Download
strain measurements n.
Skip this Video
Loading SlideShow in 5 Seconds..
Strain Measurements PowerPoint Presentation
Download Presentation
Strain Measurements

Strain Measurements

614 Vues Download Presentation
Télécharger la présentation

Strain Measurements

- - - - - - - - - - - - - - - - - - - - - - - - - - - E N D - - - - - - - - - - - - - - - - - - - - - - - - - - -
Presentation Transcript

  1. Strain Measurements • Module goals… • Introduce students to operating principles behind strain gauges • Discuss practical issues regarding strain gauge installation and usage. • Understand how bridge circuits are used to determine changes in gauge resistance --- and hence, strain. Prof. Sailor

  2. Experimental Stress Analysis • Reasons for Experimental Stress Analysis • Material characterization • Failure analysis • Residual or assembly stress measurement • Acceptance testing of parts prior to delivery or use • Some Techniques • Photoelasticity • Non-contact holographic interferometry • Electrical Resistance Strain Gauges Prof. Sailor

  3. Stress vs. Strain • Strain (e) is a measure of displacement usually in terms of micro-strain such as micro-inches of elongation for each inch of specimen length. • Stress (s) is a measure of loading in terms of load per unit cross-sectional area • Stress and strain are related by a material property known as the Young’s modulus (or modulus of elasticity) E. Prof. Sailor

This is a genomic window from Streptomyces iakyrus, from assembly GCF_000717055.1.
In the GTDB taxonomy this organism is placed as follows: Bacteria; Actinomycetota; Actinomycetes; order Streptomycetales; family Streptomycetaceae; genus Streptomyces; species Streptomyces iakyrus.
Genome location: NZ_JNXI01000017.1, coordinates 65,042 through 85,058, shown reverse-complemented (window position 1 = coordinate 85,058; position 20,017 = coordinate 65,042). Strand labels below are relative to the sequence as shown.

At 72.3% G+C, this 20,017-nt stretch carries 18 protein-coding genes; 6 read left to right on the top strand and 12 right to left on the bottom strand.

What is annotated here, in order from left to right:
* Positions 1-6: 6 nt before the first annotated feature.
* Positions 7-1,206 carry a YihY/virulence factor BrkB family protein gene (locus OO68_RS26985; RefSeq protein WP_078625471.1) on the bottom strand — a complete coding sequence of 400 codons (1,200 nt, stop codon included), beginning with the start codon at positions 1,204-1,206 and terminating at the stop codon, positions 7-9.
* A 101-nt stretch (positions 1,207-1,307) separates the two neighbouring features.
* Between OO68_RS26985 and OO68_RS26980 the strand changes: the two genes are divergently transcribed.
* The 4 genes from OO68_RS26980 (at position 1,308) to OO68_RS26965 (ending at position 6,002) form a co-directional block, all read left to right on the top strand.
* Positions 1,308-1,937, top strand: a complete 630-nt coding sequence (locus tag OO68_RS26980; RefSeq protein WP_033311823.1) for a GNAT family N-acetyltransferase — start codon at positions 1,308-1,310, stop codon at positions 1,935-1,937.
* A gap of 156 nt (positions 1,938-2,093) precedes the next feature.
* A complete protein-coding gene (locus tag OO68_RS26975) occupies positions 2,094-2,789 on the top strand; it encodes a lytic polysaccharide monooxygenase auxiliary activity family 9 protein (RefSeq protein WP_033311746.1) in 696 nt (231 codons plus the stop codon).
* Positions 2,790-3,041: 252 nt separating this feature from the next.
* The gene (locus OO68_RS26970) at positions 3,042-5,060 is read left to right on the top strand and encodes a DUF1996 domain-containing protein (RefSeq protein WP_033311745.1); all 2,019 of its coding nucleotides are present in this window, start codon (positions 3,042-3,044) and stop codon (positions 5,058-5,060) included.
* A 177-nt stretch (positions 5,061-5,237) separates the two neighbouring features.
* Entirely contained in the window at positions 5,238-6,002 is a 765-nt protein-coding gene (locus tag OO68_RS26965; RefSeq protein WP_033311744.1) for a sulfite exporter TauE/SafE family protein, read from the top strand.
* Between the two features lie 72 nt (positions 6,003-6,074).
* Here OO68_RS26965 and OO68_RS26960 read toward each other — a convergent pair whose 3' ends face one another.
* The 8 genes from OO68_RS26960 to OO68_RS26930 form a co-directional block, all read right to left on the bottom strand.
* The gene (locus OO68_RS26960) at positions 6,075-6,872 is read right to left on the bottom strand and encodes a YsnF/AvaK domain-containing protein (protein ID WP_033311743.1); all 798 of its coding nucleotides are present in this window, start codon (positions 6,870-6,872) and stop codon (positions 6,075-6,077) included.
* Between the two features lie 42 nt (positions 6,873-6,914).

4. Strain Defined • Strain is defined as relative elongation in a particular direction ea= dL/L (axial strain) et= dD/D (transverse strain) m = et / ea (Poisson’s ratio) T L D T Prof. Sailor

  5. T T Strain gauges • Theelectrical resistance of a conductor changes when it is subjected to a mechanical deformation T Rbefore < Rafter T Prof. Sailor

  6. Resistance = f(A…) • Electrical Resistance (R) is a function of… r the resistivity of the material (Ohms*m) L the length of the conductor (m) A the cross-sectional area of the conductor (m2) • R= r* L/A • Note R increases with • Increased material resistivity • Increased length of conductor (wire) • Decreased cross-sectional area (or diameter) • Increased temperatures (can bias results if not accounted for) Prof. Sailor

  7. Deriving the Gauge Factor (GF) • Since L and A both change as a wire is stretched it is reasonable to think that we can rewrite the equation R= r* L/A to relate strain to changes in resistance. • Start with the differential: dR = d r* (L/A ) + r*d(L/A) expanding with the chain rule again one gets: dR = d r* (L/A ) + r/A*d(L)+ r*L*(-1/A2)*d(A) • Divide left side by R and right side by equivalent (r* L/A ) to get: Prof. Sailor

  8. ~ 0 for many materials! …substituting into the equation Noting the definition of Poisson’s ratio… Hence, we define the Gauge Factor GF as: Prof. Sailor

  9. Using Gauge Factors with Strain Gauges So, the axial strain is given by … In most applications DR and e are very small and so we use sensitive circuitry (amplified and filtered bridge circuit) contained within a strain-indicator box to read out directly in units of micro-strain. Obviously this strain-indicator will require both R (gauge nominal resistance) and GF (gauge factor) Prof. Sailor